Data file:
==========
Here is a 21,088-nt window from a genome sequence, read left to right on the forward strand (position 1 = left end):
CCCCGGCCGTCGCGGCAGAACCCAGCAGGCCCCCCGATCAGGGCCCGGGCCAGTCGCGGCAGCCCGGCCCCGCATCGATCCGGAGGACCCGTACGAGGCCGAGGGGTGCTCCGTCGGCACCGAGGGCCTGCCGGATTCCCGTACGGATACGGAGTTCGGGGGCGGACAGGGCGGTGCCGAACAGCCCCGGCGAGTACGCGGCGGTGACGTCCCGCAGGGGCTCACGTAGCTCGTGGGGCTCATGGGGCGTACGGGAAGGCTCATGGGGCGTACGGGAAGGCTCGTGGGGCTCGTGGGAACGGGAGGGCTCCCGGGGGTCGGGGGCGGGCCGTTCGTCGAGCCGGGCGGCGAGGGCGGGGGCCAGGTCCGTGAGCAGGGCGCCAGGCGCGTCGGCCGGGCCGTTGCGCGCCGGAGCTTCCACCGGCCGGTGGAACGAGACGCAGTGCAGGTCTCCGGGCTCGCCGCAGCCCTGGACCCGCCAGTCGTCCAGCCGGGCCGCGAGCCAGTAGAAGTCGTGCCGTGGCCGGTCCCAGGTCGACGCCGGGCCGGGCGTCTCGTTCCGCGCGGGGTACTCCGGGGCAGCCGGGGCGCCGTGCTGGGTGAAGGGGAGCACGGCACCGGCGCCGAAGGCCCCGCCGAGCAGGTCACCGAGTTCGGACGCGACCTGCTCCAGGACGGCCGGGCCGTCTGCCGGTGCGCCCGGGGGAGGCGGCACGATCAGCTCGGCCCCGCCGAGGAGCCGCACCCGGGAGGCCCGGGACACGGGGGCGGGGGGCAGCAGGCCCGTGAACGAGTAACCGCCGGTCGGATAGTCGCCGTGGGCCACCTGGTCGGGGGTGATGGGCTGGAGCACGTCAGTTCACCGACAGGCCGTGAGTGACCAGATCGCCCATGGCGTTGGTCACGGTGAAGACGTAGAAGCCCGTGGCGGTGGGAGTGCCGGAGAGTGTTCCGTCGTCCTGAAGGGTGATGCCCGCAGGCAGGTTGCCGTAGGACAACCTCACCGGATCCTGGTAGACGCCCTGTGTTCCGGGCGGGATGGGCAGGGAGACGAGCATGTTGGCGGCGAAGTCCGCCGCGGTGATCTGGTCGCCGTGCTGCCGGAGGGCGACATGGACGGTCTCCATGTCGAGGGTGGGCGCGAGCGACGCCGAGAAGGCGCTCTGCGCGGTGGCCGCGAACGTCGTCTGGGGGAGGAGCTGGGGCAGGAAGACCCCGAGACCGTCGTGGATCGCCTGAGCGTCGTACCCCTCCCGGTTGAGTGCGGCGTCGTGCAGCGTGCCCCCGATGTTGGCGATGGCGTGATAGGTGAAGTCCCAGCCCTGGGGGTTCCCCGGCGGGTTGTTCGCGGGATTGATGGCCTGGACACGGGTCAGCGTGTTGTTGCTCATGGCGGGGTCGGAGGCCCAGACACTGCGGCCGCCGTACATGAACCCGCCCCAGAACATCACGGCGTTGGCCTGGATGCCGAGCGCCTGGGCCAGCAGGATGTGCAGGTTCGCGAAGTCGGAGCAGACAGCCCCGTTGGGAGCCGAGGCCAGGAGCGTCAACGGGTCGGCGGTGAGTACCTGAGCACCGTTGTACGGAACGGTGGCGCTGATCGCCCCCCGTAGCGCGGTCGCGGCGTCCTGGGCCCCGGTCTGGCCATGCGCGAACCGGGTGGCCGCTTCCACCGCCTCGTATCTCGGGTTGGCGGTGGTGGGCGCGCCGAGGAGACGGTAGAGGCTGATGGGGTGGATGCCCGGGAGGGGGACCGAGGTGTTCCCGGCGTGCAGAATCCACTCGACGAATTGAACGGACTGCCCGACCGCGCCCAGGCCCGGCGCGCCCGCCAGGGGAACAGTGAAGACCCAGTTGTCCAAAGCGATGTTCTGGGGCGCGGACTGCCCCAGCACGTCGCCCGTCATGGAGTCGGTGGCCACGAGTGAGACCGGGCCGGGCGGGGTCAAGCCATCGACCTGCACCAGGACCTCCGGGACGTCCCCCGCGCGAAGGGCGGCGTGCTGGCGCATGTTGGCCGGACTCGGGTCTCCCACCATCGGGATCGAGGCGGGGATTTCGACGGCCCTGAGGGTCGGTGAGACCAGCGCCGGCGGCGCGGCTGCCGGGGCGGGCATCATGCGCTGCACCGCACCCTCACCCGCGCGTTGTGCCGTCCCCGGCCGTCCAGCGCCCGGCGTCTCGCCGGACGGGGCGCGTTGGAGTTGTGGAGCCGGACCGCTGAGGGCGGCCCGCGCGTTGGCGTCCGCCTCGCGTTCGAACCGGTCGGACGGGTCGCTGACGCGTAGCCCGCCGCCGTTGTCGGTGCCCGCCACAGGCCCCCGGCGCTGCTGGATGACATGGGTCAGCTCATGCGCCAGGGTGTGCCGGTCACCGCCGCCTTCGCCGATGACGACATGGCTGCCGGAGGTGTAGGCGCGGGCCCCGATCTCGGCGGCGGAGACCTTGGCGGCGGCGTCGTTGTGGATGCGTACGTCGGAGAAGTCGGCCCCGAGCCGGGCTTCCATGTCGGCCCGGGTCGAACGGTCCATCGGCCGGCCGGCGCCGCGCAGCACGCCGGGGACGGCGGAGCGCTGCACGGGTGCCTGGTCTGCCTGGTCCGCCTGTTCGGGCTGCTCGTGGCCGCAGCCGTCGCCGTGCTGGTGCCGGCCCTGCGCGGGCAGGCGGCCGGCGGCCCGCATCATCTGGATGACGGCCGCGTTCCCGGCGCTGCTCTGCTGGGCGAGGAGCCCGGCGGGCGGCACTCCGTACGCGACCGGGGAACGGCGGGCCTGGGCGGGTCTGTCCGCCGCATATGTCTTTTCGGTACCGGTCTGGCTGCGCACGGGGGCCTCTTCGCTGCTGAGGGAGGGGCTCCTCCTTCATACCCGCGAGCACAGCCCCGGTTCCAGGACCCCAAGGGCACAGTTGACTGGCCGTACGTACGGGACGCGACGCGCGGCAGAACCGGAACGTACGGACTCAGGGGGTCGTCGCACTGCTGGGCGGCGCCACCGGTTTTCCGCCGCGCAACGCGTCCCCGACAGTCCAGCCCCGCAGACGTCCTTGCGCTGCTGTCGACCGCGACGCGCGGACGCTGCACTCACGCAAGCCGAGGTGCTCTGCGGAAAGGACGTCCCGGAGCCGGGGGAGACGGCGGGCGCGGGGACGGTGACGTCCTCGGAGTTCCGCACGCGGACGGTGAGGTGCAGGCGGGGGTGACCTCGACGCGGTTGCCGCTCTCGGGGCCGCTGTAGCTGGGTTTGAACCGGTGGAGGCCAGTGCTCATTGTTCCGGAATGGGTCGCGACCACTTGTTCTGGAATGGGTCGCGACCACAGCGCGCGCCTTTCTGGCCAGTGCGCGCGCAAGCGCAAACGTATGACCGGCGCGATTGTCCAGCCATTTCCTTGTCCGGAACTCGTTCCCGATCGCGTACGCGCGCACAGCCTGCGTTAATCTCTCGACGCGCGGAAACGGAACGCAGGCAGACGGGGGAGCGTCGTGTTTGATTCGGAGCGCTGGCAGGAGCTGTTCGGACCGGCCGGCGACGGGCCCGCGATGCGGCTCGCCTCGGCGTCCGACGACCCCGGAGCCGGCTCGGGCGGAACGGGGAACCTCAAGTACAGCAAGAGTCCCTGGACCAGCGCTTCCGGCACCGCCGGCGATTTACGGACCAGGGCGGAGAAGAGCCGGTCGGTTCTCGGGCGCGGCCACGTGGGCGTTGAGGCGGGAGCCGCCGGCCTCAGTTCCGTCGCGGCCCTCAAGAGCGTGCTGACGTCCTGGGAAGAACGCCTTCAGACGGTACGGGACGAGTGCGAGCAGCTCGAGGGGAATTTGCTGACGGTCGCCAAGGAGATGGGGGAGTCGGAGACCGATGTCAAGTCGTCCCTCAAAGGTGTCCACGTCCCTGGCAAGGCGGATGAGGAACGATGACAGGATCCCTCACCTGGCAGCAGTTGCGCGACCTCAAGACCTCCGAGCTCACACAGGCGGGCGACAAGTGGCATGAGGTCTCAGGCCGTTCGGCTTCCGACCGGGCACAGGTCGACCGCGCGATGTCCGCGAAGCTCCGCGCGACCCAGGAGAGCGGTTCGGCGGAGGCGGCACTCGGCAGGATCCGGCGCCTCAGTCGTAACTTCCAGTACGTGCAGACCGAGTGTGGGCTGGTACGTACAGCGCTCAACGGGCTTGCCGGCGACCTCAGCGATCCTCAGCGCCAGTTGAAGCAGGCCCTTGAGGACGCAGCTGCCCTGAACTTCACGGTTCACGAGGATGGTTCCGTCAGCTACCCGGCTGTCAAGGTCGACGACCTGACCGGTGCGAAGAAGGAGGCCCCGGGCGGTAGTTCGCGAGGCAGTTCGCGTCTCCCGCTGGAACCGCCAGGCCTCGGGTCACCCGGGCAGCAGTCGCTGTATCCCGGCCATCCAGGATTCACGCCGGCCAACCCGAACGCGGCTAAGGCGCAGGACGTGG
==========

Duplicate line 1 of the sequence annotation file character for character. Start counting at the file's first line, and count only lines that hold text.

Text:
Here is a 21,088-nt window from a genome sequence, read left to right on the forward strand (position 1 = left end):